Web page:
Occupy Wall Street celebrated its first birthday this week. In the past year, the young political movement has inspired laws, riots and several retrospective glances, not the least among them the new documentary Occupy Unmasked. Directed by conservative filmmaker Stephen K. Bannon, the piece stays true to its title, aiming both unflinching cameras and harsh historical analysis at a handful of Occupy branches (Denver's own included) to bring attention at the faces and figures behind the movement. Before Occupy Unmasked plays at the AMC Highlands Ranch 24 tonight, Westword caught up with Bannon on his intentions, his biases and the surprises he uncovered while documenting a revolution.
Westword: At what moment did you begin to consider making a film out of the movement?
Stephen Bannon: (Well-known political commentator) Andrew Breitbart literally -- this is the amazing thing when you see the film -- he came up to me three days after it started, maybe September 19 or 20. He was just on fire about this movement being positioned as the way to solve the debt crisis. The film starts off with a prologue, this debate in Washington about increasing the debt limits, and I end that prologue onscreen by saying that President Obama's popularity ratings were 39 percent. Andrew Breitbart, three days into it, was telling me, "You don't understand. This is how the left is going to change the discussion."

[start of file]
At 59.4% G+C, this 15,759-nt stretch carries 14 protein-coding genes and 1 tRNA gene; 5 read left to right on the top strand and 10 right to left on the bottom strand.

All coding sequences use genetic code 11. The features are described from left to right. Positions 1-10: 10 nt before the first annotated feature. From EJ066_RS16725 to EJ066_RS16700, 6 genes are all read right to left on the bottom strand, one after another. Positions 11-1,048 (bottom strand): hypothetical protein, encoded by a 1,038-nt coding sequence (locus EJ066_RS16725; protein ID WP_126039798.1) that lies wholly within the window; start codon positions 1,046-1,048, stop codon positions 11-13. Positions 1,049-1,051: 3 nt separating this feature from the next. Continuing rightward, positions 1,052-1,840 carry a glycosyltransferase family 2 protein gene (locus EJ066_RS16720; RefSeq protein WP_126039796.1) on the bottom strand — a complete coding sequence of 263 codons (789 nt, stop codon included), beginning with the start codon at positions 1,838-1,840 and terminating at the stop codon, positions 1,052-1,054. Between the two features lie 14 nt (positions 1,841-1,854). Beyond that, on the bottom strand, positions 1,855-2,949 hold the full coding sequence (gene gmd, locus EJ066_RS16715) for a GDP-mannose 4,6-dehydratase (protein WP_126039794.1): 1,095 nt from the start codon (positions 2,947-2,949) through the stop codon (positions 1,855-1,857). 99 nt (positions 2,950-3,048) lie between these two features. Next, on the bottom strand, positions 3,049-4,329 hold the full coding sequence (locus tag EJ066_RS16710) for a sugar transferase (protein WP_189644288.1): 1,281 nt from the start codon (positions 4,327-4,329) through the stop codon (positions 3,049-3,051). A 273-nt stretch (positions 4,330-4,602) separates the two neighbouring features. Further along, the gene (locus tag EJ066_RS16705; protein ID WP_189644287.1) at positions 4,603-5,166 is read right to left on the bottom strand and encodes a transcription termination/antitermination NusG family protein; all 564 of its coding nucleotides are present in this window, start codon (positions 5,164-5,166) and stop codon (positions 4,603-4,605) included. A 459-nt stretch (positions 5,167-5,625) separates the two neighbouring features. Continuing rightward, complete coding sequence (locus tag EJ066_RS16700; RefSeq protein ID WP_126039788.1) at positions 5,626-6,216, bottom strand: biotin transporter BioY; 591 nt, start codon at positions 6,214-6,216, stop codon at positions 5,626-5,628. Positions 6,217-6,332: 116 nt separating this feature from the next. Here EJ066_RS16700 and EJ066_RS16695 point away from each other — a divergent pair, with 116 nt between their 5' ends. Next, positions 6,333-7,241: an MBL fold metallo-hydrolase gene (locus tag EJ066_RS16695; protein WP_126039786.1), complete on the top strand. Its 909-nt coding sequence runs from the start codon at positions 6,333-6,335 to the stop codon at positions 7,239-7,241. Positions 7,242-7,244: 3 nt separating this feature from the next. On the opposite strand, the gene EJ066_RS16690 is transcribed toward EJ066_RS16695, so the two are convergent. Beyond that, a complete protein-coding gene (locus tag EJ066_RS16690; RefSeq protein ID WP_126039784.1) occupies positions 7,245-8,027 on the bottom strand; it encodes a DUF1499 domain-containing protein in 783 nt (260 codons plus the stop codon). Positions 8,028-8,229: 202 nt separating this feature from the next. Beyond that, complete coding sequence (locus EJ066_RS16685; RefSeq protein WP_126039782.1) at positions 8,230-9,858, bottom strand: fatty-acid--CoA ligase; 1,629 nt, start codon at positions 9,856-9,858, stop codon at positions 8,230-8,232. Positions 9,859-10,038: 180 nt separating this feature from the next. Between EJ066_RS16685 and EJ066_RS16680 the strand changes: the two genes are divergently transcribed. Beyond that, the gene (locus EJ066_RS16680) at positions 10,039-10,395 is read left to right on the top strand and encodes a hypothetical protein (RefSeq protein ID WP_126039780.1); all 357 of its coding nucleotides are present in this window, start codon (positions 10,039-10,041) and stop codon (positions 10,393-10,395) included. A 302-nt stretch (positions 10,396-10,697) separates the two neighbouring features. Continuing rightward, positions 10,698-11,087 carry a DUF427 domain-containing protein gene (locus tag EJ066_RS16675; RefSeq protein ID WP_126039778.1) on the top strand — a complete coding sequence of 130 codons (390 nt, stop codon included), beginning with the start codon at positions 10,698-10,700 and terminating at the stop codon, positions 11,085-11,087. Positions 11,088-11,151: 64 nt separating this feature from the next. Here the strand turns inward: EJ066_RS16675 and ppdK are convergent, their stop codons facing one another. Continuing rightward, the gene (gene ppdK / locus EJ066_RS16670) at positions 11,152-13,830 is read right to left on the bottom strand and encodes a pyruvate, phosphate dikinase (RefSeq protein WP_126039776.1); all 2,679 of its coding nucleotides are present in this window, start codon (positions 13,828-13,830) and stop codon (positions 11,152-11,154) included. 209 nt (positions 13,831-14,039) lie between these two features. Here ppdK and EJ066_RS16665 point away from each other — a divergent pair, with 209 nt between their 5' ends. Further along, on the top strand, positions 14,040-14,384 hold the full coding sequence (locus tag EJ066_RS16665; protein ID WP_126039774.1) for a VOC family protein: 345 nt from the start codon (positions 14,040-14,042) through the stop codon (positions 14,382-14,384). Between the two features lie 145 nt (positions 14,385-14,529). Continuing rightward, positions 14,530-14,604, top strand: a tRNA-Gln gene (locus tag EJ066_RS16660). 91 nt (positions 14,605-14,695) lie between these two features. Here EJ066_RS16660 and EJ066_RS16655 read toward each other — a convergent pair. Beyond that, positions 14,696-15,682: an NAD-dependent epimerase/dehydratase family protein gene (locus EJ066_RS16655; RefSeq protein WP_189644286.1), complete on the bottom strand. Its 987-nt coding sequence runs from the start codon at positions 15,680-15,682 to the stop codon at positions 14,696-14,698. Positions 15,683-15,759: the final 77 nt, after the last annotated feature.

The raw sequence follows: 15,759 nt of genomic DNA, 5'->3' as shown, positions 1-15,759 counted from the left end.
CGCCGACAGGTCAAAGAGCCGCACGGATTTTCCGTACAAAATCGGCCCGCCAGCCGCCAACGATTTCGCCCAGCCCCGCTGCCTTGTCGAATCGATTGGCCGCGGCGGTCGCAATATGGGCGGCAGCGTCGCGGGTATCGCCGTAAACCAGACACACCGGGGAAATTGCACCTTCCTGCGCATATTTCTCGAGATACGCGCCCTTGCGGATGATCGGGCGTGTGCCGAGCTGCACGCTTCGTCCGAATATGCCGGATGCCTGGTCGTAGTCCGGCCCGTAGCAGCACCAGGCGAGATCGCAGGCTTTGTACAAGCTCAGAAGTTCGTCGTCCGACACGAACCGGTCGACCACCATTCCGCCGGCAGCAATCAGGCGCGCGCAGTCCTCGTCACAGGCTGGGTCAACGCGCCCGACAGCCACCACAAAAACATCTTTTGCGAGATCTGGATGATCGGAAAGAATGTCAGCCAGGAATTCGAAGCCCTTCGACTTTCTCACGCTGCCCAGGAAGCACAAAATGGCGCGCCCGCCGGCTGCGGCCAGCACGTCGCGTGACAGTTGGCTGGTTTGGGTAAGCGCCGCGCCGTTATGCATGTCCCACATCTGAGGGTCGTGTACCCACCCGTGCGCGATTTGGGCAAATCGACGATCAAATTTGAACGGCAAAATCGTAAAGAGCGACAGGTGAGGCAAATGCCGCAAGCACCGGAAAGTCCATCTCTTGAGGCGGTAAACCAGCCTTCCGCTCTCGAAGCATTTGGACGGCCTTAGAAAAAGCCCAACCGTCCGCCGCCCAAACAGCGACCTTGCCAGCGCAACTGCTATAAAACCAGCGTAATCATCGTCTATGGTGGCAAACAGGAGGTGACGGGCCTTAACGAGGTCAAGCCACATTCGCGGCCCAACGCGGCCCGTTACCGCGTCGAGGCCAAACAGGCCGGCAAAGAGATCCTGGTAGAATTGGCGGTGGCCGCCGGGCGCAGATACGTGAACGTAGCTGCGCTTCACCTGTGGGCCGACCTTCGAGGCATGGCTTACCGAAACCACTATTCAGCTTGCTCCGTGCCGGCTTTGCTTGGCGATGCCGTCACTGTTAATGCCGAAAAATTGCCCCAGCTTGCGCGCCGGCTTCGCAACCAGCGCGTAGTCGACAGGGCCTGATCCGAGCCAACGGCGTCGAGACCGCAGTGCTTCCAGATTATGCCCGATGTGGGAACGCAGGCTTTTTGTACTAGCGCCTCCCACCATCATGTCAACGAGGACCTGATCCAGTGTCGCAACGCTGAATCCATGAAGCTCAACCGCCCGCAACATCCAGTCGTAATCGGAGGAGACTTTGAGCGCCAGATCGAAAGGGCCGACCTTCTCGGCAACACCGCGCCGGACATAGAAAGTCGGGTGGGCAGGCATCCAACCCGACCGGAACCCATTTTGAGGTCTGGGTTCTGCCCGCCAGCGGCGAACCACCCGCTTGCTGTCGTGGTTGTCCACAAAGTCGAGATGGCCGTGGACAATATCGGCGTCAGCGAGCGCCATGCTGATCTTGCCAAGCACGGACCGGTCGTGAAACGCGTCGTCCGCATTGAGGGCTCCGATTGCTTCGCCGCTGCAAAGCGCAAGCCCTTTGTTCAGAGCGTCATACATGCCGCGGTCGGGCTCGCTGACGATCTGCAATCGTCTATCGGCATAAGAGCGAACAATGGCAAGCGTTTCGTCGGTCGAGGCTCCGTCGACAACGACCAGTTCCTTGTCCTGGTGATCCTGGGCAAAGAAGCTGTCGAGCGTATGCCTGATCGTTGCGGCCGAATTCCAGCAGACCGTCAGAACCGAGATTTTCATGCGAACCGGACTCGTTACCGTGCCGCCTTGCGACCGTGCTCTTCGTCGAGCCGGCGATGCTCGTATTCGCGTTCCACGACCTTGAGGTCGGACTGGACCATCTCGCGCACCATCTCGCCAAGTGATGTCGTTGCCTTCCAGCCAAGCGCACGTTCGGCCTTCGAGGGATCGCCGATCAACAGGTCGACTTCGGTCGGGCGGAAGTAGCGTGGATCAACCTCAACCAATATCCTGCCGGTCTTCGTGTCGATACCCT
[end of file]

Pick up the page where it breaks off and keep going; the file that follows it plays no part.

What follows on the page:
I'd done a couple Tea Party movies, and I said, "Andrew, you're just blowing steam. This is just a couple of people on the grates in Zucotti Park sleeping during the day." It wasn't until the Brooklyn Bridge incident a couple weeks in that I was convinced. Andrew got it right away. It took me several weeks to realize there was a story here worth telling -- and that it was something vastly different than was being portrayed.